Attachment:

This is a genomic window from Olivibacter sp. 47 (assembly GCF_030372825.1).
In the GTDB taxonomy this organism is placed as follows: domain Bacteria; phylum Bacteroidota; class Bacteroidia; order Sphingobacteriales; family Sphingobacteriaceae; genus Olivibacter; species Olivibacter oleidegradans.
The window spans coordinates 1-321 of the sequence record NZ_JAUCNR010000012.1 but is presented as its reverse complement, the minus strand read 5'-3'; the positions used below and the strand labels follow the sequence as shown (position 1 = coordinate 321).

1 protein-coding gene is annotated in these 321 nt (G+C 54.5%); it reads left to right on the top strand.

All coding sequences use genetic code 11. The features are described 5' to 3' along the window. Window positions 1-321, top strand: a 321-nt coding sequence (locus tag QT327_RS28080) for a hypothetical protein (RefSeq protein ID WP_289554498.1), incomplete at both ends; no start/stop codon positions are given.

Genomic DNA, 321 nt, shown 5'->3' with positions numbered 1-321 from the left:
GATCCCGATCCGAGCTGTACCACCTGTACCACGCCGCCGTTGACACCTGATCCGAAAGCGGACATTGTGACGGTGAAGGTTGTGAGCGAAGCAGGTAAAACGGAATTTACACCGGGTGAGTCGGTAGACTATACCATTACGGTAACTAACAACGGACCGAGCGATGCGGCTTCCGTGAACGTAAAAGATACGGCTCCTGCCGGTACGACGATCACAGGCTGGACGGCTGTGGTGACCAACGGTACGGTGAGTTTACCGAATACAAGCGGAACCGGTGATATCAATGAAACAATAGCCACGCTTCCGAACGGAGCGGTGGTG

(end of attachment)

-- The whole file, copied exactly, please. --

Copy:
This is a genomic window from Olivibacter sp. 47 (assembly GCF_030372825.1).
In the GTDB taxonomy this organism is placed as follows: domain Bacteria; phylum Bacteroidota; class Bacteroidia; order Sphingobacteriales; family Sphingobacteriaceae; genus Olivibacter; species Olivibacter oleidegradans.
The window spans coordinates 1-321 of the sequence record NZ_JAUCNR010000012.1 but is presented as its reverse complement, the minus strand read 5'-3'; the positions used below and the strand labels follow the sequence as shown (position 1 = coordinate 321).

1 protein-coding gene is annotated in these 321 nt (G+C 54.5%); it reads left to right on the top strand.

All coding sequences use genetic code 11. The features are described 5' to 3' along the window. Window positions 1-321, top strand: a 321-nt coding sequence (locus tag QT327_RS28080) for a hypothetical protein (RefSeq protein ID WP_289554498.1), incomplete at both ends; no start/stop codon positions are given.

Genomic DNA, 321 nt, shown 5'->3' with positions numbered 1-321 from the left:
GATCCCGATCCGAGCTGTACCACCTGTACCACGCCGCCGTTGACACCTGATCCGAAAGCGGACATTGTGACGGTGAAGGTTGTGAGCGAAGCAGGTAAAACGGAATTTACACCGGGTGAGTCGGTAGACTATACCATTACGGTAACTAACAACGGACCGAGCGATGCGGCTTCCGTGAACGTAAAAGATACGGCTCCTGCCGGTACGACGATCACAGGCTGGACGGCTGTGGTGACCAACGGTACGGTGAGTTTACCGAATACAAGCGGAACCGGTGATATCAATGAAACAATAGCCACGCTTCCGAACGGAGCGGTGGTG